Kevin Doan went to work at his alma mater the day after he graduated St. Thomas More High School in 1977. For the past 44 years, he has worked in maintenance at the school.
He said he had not planned on working in the same place he attended high school for his entire career, but he said God had other plans.
“I graduated on a Sunday in May 1977 and started work the next day full-time in the summer cutting grass. That fall, I continued working part-time while going to MATC full-time. I worked part-time during the school year and full-time in the summer,” he said. “I eventually graduated from UWM in 1983 with a degree in criminal justice.”
Doan’s goal was to become a U.S. Marshal and work in the Witness Protection Program. However, the mid-1980s wasn’t the best time to apply to be a police officer, as many others were applying to the police departments.
“I continued working while applying for cop jobs, taking tests and being on various lists. After about two years of this, I was offered full-time employment (at STM),” said Doan, who was promoted to director of buildings and grounds at the school in 2001. “By this time, I was married with two kids and needed the benefits.”
His two sons, Ryan and Shawn, both also graduated from St. Thomas More.
According to Kevin Russell, the marketing director at St. Thomas More, Doan has kept the school clean and maintained, and the students safe under the restrictions of a bare-bones budget.
“With the main section of the school built in 1931, accomplishing these goals often involves addressing unexpected, complex challenges. Kevin is often asked to perform urgent projects with little-to-no notice – sometimes during nights and weekends – such as removing water from basement classrooms after a bad rainstorm, diagnosing a failing boiler, cleaning up an unexpected mess before a game or event, removing long-forgotten, sometimes smelly, items from student lockers during the summer, and preparing the school to safely host guests during the COVID-19 pandemic,” Russell said.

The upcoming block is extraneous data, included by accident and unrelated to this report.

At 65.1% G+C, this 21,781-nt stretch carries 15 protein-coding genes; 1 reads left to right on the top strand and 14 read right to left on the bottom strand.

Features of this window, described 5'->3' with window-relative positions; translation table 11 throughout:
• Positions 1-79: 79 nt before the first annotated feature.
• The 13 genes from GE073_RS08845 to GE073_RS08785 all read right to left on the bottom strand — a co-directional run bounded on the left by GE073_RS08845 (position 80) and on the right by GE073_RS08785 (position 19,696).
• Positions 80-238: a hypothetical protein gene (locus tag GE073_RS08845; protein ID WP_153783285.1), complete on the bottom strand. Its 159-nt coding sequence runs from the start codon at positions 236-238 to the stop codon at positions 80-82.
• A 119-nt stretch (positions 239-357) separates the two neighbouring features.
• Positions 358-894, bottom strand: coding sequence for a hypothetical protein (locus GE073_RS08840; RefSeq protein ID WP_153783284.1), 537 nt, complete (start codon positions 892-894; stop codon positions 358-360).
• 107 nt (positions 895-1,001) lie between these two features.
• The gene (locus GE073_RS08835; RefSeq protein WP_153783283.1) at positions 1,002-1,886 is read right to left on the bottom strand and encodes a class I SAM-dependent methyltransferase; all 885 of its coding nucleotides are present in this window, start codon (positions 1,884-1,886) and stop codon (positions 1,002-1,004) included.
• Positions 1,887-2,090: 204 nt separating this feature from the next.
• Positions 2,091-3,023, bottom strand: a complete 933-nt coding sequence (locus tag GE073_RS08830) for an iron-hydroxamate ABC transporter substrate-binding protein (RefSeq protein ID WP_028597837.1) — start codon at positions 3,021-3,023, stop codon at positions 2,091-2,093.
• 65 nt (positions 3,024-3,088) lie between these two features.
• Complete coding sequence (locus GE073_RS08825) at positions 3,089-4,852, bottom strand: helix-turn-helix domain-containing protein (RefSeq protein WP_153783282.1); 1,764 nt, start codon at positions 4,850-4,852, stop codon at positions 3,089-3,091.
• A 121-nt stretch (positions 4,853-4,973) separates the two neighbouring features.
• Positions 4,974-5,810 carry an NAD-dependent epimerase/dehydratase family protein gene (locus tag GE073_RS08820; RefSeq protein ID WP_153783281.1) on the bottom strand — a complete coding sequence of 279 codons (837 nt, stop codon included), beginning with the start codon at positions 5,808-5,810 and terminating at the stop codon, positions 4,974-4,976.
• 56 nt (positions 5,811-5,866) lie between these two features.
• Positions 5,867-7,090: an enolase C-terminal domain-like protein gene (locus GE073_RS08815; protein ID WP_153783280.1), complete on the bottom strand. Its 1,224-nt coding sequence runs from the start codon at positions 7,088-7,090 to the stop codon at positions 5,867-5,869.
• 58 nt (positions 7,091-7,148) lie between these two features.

With just a summer’s notice, Doan led St. Thomas More’s transition from an all-boys school to co-ed in 1989.
Doan said he enjoys the St. Thomas More family, where everyone works as a team in a tightly woven family atmosphere.
“Everyone truly strives to put forth a quality education. Both of my sons graduated from STM, and my grandson is presently a senior there,” he said. “It was nice to see them during the day while working. Hopefully, my granddaughter will go to STM, but that will be several years down the road.”
Money has been a struggle since the beginning of his employment, and Doan recalled that putting “Band-Aids” on everything was commonplace.
“Today, however, that is not the case. The school has turned the corner, and our finances have allowed us to get projects completed,” Doan said. “Going co-ed was a start to better times. Putting an addition on to the school in 2001 and doing a renovation a few years ago was very rewarding and an accomplishment I was proud of. Through all the years, I have been very blessed with top-quality maintenance staff.”
His parents sent him to St. Thomas More because of the exemplary education. When he was a student, to help with his tuition costs, he participated in the school’s work program, earning $1.40 per hour from eighth grade until he graduated.
“God has always been a big part of my life, and working here at STM, I am with him every day,” he said. “At age 62, I still sometimes think of what may have been if I had been a cop. Several years after college, I took a criminal law class and was appointed to the Fire and Police Commission for the city of St. Francis, which I served for 15 years.”
Doan said he has seen school presidents, principals and teachers come and go since the 1970s. While some have been better than others, they were all dedicated and striving for excellence.
“The students have always come first, and that remains today. It all boils down to everyone doing their part, working as a team and being the best they can. I have seen it time and time again. STM has been very good to me and for me,” he said. “I must admit that maintenance work was not what I had planned for my life. God had another plan for me. There is an old saying, and it goes like this, ‘If God shuts a door, quit banging on it. Whatever was behind it wasn’t meant for you. Consider that maybe he closed that door because you were worth so much more.’ I have finally stopped banging on the door.”